Astronomy Picture of the Day

Discover the cosmos! Each day a different image or photograph of our fascinating universe is featured, along with a brief explanation written by a professional astronomer.

2011 January 3
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Winter Hexagon Over Stagecoach Colorado
Credit & Copyright: Jimmy Westlake (Colorado Mountain College)

Explanation: If you can find Orion, you might be able to find the Winter Hexagon. The Winter Hexagon involves some of the brightest stars visible, together forming a large and easily found pattern in the winter sky of Earth's northern hemisphere. The stars involved can usually be identified even in the bright night skies of a big city, although here they appear over darker Stagecoach, Colorado, USA.. The six stars that compose the Winter Hexagon are Aldebaran, Capella, Castor (and Pollux), Procyon, Rigel, and Sirius. Here, the band of our Milky Way Galaxy runs through the center of the Winter Hexagon, while the Pleiades open star cluster is visible just above. The Winter Hexagon asterism engulfs several constellations including much of the iconic steppingstone Orion.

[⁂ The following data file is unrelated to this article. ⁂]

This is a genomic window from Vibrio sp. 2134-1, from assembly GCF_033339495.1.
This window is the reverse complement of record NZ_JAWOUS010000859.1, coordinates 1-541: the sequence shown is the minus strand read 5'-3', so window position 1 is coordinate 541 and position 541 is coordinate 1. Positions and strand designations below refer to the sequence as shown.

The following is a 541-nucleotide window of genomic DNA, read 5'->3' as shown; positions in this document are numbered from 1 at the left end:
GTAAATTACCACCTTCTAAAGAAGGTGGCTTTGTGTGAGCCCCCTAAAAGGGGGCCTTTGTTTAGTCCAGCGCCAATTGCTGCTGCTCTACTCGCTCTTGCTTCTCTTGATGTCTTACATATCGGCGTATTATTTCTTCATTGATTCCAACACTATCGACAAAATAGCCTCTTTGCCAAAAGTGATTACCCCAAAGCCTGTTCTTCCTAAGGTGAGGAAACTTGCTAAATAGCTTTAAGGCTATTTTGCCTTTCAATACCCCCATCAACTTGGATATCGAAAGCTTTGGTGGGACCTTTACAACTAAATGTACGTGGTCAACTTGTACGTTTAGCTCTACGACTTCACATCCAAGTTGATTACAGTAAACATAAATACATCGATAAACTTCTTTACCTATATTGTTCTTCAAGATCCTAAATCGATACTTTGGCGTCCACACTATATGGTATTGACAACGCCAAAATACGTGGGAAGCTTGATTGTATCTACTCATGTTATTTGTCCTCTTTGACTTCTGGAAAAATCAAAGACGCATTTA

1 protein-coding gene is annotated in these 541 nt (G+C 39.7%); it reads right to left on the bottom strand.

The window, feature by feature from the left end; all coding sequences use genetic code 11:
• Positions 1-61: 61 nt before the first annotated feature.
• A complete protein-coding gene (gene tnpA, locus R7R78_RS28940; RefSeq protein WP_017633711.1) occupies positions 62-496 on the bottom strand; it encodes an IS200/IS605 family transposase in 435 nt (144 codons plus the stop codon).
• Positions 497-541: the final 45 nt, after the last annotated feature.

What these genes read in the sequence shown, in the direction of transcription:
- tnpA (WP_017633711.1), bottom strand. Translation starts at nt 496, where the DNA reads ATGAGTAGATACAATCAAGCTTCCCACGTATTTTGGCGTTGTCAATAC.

Best Astronomy Images: APOD Editor to speak in Philadelphia and New York City this week
Tomorrow's picture: green flash

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Authors & editors: Robert Nemiroff (MTU) & Jerry Bonnell (UMCP)
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